78% of GPs don’t understand the new CPD

Yasmin Clarke

writer

Yasmin Clarke

Data analyst; Journalist

Felicity Nelson

writer

Felicity Nelson

Science journalist; strategy consultant

 

This week, Healthed asked GPs how they felt about the upcoming changes to CPD. The answer, for most, was: ‘not happy’.

With sweeping changes to CPD coming in January 2023, the majority of GPs still have no idea what is expected of them.

Of the 412 GPs that Helathed surveyed this week, 78% said they did not understand the new CPD requirements.

“I have no knowledge of what the CPD changes are and how I would meet them,” one GP said. “I don’t know where to best obtain information.”

Several GPs told Healthed that they simply did not have time to stay across the CPD changes.

“They are bringing in these major changes in the middle of a pandemic and the bulk billing crisis when everyone’s back is to the wall and no one has any spare bandwidth let alone financial or time resources. It’s just crazy town,” one GP said in response to the survey.

“It is perfectly understandable that some GPs are feeling frustrated or apprehensive about the Medical Board of Australia’s changes to CPD, which are applicable to all medical colleges, coming into effect on 1 January next year,” RACGP president Adjunct Professor Karen Price told Healthed.

“Even though we know our members engage in quality learning in their everyday work, the minimum requirements that need to be recorded are increasing substantially from previous years,” she said.

“We understand the pressures our members are under to deliver quality care, particularly during the pressures of a pandemic, and it’s our mission to deliver a seamless CPD experience in 2023.”

Two-thirds of GPs (66%) surveyed by Healthed said the CPD changes made them feel either ‘confused’, ‘stressed’ or ‘frustrated’ (or all three). Only 3% of GPs felt positive about the upcoming changes.

Under the new system, GPs will need to complete 50 hours annually of CPD to remain accredited. Healthed asked GPs: ‘Do you feel that 50 hours of CPD per year is achievable?’ 20% of GPs said no, while 40% of GPs said they were ‘unsure’.

Some GPs surveyed described the new system as “overly onerous” and “too demanding”. “The increased GP workload is not welcome”, one GP said.

Another GP said “We’ve had so much to learn with COVID-19 vaccinations, must-complete vaccination modules, then learn about antivirals … now you dump an extra 25 hours of reflection/performance review on top? Can we be paid for these hours of learning being mandated?”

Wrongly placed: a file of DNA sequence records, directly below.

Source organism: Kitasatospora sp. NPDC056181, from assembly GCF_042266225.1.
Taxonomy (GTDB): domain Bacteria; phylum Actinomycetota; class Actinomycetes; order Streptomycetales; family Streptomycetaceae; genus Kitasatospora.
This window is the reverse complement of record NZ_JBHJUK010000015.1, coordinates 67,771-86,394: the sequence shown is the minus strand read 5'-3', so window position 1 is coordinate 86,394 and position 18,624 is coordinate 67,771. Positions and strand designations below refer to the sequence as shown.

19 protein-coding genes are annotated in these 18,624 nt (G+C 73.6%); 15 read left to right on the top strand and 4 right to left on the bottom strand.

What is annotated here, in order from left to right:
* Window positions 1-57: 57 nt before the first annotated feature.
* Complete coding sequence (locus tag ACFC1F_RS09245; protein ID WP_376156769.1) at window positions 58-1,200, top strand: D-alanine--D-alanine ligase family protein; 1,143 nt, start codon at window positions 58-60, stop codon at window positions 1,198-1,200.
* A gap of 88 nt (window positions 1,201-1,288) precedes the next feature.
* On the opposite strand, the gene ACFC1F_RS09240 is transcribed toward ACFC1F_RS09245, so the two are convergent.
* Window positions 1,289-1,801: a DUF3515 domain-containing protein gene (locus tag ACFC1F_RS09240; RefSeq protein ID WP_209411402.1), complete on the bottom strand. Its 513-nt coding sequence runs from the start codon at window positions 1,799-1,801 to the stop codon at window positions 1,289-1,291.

More than one third of GPs surveyed (36%) had not yet completed their CPD for the current triennium, with four months remaining on the clock.

A quarter of GPs (25%) identified that their desired activities had been cancelled due to COVID over the past three years. A quarter of GPs (26%) also reported record-keeping problems.

One GP said, “I enjoy the actual ‘learning’ of CPD; but I hate the ‘secretarial’ duties that I need to follow and do. If only this could be fully automated.”

Almost half of GPs surveyed (44%) said there should be a concession available for CPD for part-time workers, rather than requiring them to complete 50 hours each year.

“Reviewing performance and the keeping of records adds extra work if you are part-time or semi-retired. We need a program designed for us,” one GP said.

“1 hour of CPD a week is a lot considering I am booked to see patients 12 hours a week,” said another.

What your colleagues are saying

“I’m sick of it all. This will drive many older GPs into retirement EARLY.”

“The whole circus of CPD ‘evolution’ since its initial introduction reminds me of George Orwell’s ‘Animal Farm’ masterpiece!.”

“Why change something that works? It creates even more problems for someone working in general practice.”

“These changes always seem to be decided by bureaucrats rather than doctors, especially GPs in clinical practice. So many of the requirements don’t make sense to me. I’ve always done ongoing education all my career. it’s just what you do.”

“It’s time-wasting and stressful bullshit. It’s enough to make me want to retire . It won’t stop crap doctors from still being crap.”

“It is like so many of the impositions that we deal with in general practice and healthcare in general, an insubstantial facade for the sake of appearances that creates more meaningless tasks that benefit nobody.”

“Confused!! And resent more logging and paperwork.”

“Why do they keep changing things? The constant changes contribute to thoughts of early retirement. The powers that be should try to encourage GPs not make it harder and reduce our numbers.”

Does anyone know what the changes are?

Since 2016 when the ill-fated PLAN was first dreamed up, GPs have been told that sweeping changes are coming to CPD.

Six years on, those changes have finally arrived, with the Medical Board of Australia setting January 2023 as the date for the big switch over.

The new system replaces the established CPD system run through the RACGP and ACRRM that GPs have known for decades.

It standardises CPD requirements for all Australian doctors, regardless of specialty or whether doctors are part-time or full-time.

Even GPs who have been paying close attention to CPD have struggled to figure out how these changes will affect them specifically.

Dr Charlotte Hespe, a Sydney GP, has been looking into the changes in detail over the past few weeks, after being asked to write a series of articles on the topic for Healthed (read Part 1 and Part 2 here).

“I’m much less confused since I’ve done all of that work!” she says. “And it did take me a while to try and understand what it was and how the differences align.”

On 26 August, Dr Hespe spoke on Healthed’s podcast about the CPD changes. “In that podcast, I probably explained two-thirds of the changes,” she says.